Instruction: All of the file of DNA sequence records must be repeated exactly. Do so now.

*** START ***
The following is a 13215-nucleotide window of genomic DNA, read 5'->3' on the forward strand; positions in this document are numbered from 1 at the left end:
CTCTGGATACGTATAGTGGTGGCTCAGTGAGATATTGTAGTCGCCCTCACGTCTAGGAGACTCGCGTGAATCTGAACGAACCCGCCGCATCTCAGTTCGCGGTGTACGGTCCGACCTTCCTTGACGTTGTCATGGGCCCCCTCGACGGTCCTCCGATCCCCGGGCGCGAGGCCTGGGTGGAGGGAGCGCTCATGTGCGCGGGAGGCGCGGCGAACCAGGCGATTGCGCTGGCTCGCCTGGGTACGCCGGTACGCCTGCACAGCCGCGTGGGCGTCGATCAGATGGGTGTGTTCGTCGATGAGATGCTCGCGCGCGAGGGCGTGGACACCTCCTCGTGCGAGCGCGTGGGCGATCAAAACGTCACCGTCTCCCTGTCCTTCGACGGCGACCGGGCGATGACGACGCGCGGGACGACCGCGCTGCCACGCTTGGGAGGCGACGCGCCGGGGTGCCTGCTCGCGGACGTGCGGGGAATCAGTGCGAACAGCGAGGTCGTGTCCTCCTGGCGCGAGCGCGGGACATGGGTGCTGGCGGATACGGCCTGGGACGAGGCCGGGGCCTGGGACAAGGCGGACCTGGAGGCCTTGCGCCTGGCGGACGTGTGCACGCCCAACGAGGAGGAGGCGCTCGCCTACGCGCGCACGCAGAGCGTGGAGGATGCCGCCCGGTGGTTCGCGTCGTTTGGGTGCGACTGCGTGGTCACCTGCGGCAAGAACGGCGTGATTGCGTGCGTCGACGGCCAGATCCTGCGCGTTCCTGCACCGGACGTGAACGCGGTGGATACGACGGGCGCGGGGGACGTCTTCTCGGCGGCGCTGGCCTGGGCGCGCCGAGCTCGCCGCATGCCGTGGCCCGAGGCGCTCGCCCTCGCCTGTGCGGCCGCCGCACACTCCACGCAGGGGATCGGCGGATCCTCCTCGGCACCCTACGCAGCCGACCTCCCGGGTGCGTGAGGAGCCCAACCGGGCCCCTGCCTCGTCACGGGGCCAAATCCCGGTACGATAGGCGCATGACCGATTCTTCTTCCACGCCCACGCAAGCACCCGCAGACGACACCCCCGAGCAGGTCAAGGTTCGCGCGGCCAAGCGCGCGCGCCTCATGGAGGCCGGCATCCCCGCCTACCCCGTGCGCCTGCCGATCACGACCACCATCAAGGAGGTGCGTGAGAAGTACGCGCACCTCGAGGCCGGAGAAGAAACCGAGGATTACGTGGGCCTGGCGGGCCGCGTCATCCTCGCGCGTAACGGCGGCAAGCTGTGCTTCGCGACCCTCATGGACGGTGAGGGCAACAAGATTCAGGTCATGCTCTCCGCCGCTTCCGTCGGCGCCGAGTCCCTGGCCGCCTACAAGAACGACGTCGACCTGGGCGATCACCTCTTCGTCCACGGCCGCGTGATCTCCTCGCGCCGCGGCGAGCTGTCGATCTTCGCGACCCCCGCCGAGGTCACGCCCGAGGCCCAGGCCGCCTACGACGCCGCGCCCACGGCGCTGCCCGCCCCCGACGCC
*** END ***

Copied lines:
The following is a 13215-nucleotide window of genomic DNA, read 5'->3' on the forward strand; positions in this document are numbered from 1 at the left end:
CTCTGGATACGTATAGTGGTGGCTCAGTGAGATATTGTAGTCGCCCTCACGTCTAGGAGACTCGCGTGAATCTGAACGAACCCGCCGCATCTCAGTTCGCGGTGTACGGTCCGACCTTCCTTGACGTTGTCATGGGCCCCCTCGACGGTCCTCCGATCCCCGGGCGCGAGGCCTGGGTGGAGGGAGCGCTCATGTGCGCGGGAGGCGCGGCGAACCAGGCGATTGCGCTGGCTCGCCTGGGTACGCCGGTACGCCTGCACAGCCGCGTGGGCGTCGATCAGATGGGTGTGTTCGTCGATGAGATGCTCGCGCGCGAGGGCGTGGACACCTCCTCGTGCGAGCGCGTGGGCGATCAAAACGTCACCGTCTCCCTGTCCTTCGACGGCGACCGGGCGATGACGACGCGCGGGACGACCGCGCTGCCACGCTTGGGAGGCGACGCGCCGGGGTGCCTGCTCGCGGACGTGCGGGGAATCAGTGCGAACAGCGAGGTCGTGTCCTCCTGGCGCGAGCGCGGGACATGGGTGCTGGCGGATACGGCCTGGGACGAGGCCGGGGCCTGGGACAAGGCGGACCTGGAGGCCTTGCGCCTGGCGGACGTGTGCACGCCCAACGAGGAGGAGGCGCTCGCCTACGCGCGCACGCAGAGCGTGGAGGATGCCGCCCGGTGGTTCGCGTCGTTTGGGTGCGACTGCGTGGTCACCTGCGGCAAGAACGGCGTGATTGCGTGCGTCGACGGCCAGATCCTGCGCGTTCCTGCACCGGACGTGAACGCGGTGGATACGACGGGCGCGGGGGACGTCTTCTCGGCGGCGCTGGCCTGGGCGCGCCGAGCTCGCCGCATGCCGTGGCCCGAGGCGCTCGCCCTCGCCTGTGCGGCCGCCGCACACTCCACGCAGGGGATCGGCGGATCCTCCTCGGCACCCTACGCAGCCGACCTCCCGGGTGCGTGAGGAGCCCAACCGGGCCCCTGCCTCGTCACGGGGCCAAATCCCGGTACGATAGGCGCATGACCGATTCTTCTTCCACGCCCACGCAAGCACCCGCAGACGACACCCCCGAGCAGGTCAAGGTTCGCGCGGCCAAGCGCGCGCGCCTCATGGAGGCCGGCATCCCCGCCTACCCCGTGCGCCTGCCGATCACGACCACCATCAAGGAGGTGCGTGAGAAGTACGCGCACCTCGAGGCCGGAGAAGAAACCGAGGATTACGTGGGCCTGGCGGGCCGCGTCATCCTCGCGCGTAACGGCGGCAAGCTGTGCTTCGCGACCCTCATGGACGGTGAGGGCAACAAGATTCAGGTCATGCTCTCCGCCGCTTCCGTCGGCGCCGAGTCCCTGGCCGCCTACAAGAACGACGTCGACCTGGGCGATCACCTCTTCGTCCACGGCCGCGTGATCTCCTCGCGCCGCGGCGAGCTGTCGATCTTCGCGACCCCCGCCGAGGTCACGCCCGAGGCCCAGGCCGCCTACGACGCCGCGCCCACGGCGCTGCCCGCCCCCGACGCC